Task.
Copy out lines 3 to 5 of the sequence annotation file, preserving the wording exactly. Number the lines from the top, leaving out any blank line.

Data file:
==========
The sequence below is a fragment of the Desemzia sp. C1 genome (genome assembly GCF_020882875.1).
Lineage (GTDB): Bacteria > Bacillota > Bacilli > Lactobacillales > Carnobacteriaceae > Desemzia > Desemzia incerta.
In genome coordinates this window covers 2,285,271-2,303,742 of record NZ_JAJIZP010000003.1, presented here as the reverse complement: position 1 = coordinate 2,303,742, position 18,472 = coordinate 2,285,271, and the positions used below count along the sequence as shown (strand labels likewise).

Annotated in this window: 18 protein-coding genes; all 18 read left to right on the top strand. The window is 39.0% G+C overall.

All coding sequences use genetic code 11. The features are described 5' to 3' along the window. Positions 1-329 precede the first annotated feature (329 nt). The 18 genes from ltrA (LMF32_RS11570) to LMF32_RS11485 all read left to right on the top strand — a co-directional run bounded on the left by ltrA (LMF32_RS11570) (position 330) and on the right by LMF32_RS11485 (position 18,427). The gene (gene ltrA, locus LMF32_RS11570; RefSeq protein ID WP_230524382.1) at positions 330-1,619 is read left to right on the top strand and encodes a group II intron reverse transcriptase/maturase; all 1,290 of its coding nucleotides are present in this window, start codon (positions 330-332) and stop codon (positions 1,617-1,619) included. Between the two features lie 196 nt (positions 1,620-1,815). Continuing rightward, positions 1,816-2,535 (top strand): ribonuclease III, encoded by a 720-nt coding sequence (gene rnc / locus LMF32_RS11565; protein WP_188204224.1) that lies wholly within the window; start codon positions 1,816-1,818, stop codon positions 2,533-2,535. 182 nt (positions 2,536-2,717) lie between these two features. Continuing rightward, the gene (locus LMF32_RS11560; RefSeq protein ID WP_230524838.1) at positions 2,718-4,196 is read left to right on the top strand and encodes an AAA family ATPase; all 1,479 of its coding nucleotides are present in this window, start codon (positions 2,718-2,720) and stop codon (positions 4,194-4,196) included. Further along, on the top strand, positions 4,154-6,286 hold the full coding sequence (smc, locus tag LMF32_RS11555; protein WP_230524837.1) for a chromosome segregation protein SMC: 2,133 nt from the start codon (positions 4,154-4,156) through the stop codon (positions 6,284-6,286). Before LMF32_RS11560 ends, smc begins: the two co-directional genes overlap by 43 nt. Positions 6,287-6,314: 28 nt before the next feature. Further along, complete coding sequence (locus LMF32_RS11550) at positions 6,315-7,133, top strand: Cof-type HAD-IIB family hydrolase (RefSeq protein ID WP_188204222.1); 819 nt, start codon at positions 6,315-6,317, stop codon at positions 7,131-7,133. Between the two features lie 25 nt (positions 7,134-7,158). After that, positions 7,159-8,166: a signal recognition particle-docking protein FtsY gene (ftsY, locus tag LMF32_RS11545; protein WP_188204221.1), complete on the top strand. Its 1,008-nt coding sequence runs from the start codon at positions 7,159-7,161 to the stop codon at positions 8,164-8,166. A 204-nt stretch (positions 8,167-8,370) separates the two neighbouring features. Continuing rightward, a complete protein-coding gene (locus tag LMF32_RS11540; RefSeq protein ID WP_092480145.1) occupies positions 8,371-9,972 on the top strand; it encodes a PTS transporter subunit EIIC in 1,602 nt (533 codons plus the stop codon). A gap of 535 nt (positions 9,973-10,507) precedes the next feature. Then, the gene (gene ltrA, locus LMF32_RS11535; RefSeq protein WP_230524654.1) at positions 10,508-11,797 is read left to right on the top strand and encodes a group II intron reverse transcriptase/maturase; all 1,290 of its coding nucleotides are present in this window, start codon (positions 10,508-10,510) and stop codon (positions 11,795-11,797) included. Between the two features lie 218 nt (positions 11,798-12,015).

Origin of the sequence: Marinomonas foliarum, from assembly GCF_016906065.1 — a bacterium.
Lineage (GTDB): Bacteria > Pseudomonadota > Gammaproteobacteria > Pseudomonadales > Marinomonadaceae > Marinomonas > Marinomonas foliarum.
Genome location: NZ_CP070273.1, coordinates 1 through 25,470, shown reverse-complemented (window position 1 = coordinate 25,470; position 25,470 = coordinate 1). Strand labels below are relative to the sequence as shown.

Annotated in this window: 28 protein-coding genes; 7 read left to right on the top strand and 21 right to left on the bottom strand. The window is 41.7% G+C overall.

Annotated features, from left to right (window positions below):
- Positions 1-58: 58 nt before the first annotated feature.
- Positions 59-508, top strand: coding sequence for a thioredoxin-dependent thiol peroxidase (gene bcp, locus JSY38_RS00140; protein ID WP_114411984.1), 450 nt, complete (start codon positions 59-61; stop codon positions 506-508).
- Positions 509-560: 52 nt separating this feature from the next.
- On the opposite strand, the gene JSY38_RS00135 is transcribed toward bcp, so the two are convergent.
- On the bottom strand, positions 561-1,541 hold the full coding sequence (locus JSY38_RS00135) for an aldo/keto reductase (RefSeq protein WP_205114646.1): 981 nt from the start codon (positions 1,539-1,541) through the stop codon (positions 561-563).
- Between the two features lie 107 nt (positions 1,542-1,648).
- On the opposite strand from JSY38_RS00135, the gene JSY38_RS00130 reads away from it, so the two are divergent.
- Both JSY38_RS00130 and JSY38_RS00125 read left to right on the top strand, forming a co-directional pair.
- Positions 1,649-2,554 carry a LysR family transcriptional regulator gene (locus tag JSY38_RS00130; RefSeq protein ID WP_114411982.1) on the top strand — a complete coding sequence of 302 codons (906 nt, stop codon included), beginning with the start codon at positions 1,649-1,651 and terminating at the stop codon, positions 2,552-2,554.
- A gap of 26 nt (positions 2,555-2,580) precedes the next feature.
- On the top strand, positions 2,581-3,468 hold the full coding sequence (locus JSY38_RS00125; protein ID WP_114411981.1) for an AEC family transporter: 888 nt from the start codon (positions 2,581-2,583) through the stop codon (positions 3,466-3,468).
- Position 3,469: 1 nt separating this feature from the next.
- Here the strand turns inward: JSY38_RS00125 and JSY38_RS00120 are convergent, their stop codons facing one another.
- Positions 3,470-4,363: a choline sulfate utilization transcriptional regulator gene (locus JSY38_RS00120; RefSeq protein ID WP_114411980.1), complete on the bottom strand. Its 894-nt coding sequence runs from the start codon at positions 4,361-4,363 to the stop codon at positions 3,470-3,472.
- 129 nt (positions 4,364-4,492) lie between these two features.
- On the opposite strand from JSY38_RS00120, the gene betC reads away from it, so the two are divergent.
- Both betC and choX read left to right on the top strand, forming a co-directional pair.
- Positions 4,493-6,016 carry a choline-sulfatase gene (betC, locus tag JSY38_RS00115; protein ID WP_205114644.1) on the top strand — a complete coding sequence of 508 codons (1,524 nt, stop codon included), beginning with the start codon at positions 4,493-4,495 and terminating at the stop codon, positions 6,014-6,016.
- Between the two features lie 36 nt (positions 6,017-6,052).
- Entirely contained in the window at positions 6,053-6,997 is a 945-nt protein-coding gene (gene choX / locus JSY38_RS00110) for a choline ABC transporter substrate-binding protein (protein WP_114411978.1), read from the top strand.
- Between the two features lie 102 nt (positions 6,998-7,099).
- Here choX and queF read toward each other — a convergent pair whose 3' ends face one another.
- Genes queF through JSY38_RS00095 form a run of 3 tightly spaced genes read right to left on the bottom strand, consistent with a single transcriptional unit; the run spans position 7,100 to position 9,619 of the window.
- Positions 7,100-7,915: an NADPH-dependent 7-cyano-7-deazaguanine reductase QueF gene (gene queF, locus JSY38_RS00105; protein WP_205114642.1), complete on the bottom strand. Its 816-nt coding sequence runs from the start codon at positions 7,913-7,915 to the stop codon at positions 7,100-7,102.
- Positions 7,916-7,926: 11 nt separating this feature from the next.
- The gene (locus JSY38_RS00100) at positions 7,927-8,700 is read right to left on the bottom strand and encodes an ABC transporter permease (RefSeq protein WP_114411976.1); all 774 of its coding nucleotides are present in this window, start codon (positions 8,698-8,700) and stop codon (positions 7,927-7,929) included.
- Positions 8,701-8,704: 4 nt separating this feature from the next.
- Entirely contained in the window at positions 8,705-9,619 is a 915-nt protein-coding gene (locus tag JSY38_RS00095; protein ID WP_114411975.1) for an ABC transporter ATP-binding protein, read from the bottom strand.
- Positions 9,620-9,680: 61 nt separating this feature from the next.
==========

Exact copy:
In genome coordinates this window covers 2,285,271-2,303,742 of record NZ_JAJIZP010000003.1, presented here as the reverse complement: position 1 = coordinate 2,303,742, position 18,472 = coordinate 2,285,271, and the positions used below count along the sequence as shown (strand labels likewise).

Annotated in this window: 18 protein-coding genes; all 18 read left to right on the top strand. The window is 39.0% G+C overall.

All coding sequences use genetic code 11. The features are described 5' to 3' along the window. Positions 1-329 precede the first annotated feature (329 nt). The 18 genes from ltrA (LMF32_RS11570) to LMF32_RS11485 all read left to right on the top strand — a co-directional run bounded on the left by ltrA (LMF32_RS11570) (position 330) and on the right by LMF32_RS11485 (position 18,427). The gene (gene ltrA, locus LMF32_RS11570; RefSeq protein ID WP_230524382.1) at positions 330-1,619 is read left to right on the top strand and encodes a group II intron reverse transcriptase/maturase; all 1,290 of its coding nucleotides are present in this window, start codon (positions 330-332) and stop codon (positions 1,617-1,619) included. Between the two features lie 196 nt (positions 1,620-1,815). Continuing rightward, positions 1,816-2,535 (top strand): ribonuclease III, encoded by a 720-nt coding sequence (gene rnc / locus LMF32_RS11565; protein WP_188204224.1) that lies wholly within the window; start codon positions 1,816-1,818, stop codon positions 2,533-2,535. 182 nt (positions 2,536-2,717) lie between these two features. Continuing rightward, the gene (locus LMF32_RS11560; RefSeq protein ID WP_230524838.1) at positions 2,718-4,196 is read left to right on the top strand and encodes an AAA family ATPase; all 1,479 of its coding nucleotides are present in this window, start codon (positions 2,718-2,720) and stop codon (positions 4,194-4,196) included. Further along, on the top strand, positions 4,154-6,286 hold the full coding sequence (smc, locus tag LMF32_RS11555; protein WP_230524837.1) for a chromosome segregation protein SMC: 2,133 nt from the start codon (positions 4,154-4,156) through the stop codon (positions 6,284-6,286). Before LMF32_RS11560 ends, smc begins: the two co-directional genes overlap by 43 nt. Positions 6,287-6,314: 28 nt before the next feature. Further along, complete coding sequence (locus LMF32_RS11550) at positions 6,315-7,133, top strand: Cof-type HAD-IIB family hydrolase (RefSeq protein ID WP_188204222.1); 819 nt, start codon at positions 6,315-6,317, stop codon at positions 7,131-7,133. Between the two features lie 25 nt (positions 7,134-7,158). After that, positions 7,159-8,166: a signal recognition particle-docking protein FtsY gene (ftsY, locus tag LMF32_RS11545; protein WP_188204221.1), complete on the top strand. Its 1,008-nt coding sequence runs from the start codon at positions 7,159-7,161 to the stop codon at positions 8,164-8,166. A 204-nt stretch (positions 8,167-8,370) separates the two neighbouring features. Continuing rightward, a complete protein-coding gene (locus tag LMF32_RS11540; RefSeq protein ID WP_092480145.1) occupies positions 8,371-9,972 on the top strand; it encodes a PTS transporter subunit EIIC in 1,602 nt (533 codons plus the stop codon). A gap of 535 nt (positions 9,973-10,507) precedes the next feature. Then, the gene (gene ltrA, locus LMF32_RS11535; RefSeq protein WP_230524654.1) at positions 10,508-11,797 is read left to right on the top strand and encodes a group II intron reverse transcriptase/maturase; all 1,290 of its coding nucleotides are present in this window, start codon (positions 10,508-10,510) and stop codon (positions 11,795-11,797) included. Between the two features lie 218 nt (positions 11,798-12,015).